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Hemp and CBD would get new attention by federal agencies under a 2021 budget plan.

The budget proposal asks for an additional $5 million next fiscal year for the U.S. Food and Drug Administration to regulate cannabis and its derivatives, including CBD.

The bugdet also asked for more money to oversee hemp farmers.

The budget requests come shortly after legislation was introduced in the U.S. Congress to require federal food and agriculture regulators to treat hemp-derived CBD as a dietary supplement.

That proposal came in response to the increasing popularity of the product and the FDA’s year-long delay in developing regulations.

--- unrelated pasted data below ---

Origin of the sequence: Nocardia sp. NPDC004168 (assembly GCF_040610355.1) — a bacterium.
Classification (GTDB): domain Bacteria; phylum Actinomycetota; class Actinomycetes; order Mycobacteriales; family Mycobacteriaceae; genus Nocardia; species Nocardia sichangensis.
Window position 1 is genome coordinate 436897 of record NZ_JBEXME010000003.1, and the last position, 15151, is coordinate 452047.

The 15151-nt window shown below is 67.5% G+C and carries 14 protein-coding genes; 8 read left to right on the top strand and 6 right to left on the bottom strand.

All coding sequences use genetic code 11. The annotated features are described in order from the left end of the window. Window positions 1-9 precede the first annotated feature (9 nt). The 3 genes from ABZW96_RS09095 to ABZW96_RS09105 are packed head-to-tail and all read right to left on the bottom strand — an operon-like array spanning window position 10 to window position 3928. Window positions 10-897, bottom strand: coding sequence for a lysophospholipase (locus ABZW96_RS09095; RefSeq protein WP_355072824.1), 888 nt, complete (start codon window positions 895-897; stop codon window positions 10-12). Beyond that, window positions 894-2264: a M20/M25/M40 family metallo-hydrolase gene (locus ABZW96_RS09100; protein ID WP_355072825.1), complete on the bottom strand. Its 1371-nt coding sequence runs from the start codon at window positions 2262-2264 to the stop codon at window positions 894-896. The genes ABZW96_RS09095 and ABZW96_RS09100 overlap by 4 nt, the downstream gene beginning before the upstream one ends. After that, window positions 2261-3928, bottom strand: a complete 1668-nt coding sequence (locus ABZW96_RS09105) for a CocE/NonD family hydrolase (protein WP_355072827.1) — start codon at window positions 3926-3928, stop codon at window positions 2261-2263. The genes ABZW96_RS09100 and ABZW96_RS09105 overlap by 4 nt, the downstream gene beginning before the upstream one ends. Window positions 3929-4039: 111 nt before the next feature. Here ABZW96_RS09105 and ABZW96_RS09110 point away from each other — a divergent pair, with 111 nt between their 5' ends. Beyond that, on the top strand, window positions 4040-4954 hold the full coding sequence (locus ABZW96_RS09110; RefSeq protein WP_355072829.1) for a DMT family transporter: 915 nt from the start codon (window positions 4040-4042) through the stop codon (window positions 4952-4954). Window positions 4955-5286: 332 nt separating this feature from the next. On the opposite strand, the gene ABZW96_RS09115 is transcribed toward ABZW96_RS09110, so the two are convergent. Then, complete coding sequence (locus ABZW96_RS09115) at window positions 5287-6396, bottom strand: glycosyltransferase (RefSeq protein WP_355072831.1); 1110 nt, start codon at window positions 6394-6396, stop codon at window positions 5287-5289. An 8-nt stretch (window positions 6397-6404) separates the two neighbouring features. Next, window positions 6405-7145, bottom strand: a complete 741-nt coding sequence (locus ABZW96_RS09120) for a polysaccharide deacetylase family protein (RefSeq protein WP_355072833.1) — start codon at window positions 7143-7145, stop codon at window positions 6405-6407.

The FDA last May started reviewing federal regulations for hemp-derived CBD after the 2018 Farm Bill federally legalized hemp and its derivatives. The review has yet to go public.

The $5 million boost in the proposed budget would help advance the FDA’s regulations for products containing CBD while allowing the agency to enforce the law against making unsubstantiated medical claims about their products, the FDA said in a statement.

“FDA is seeing a significant increase in activity relating to the marketing of unlawful cannabis-derived products, especially those containing cannabidiol, since the Farm Bill passed,” the agency noted.

The $5 million would be divided across different FDA departments, including:

  • The Office of Regulatory Affairs ($2 million).
  • The Center for Veterinary Medicine ($500,000).
  • The Center for Food Safety and Applied Nutrition ($2 million).
  • FDA headquarters ($500,000).
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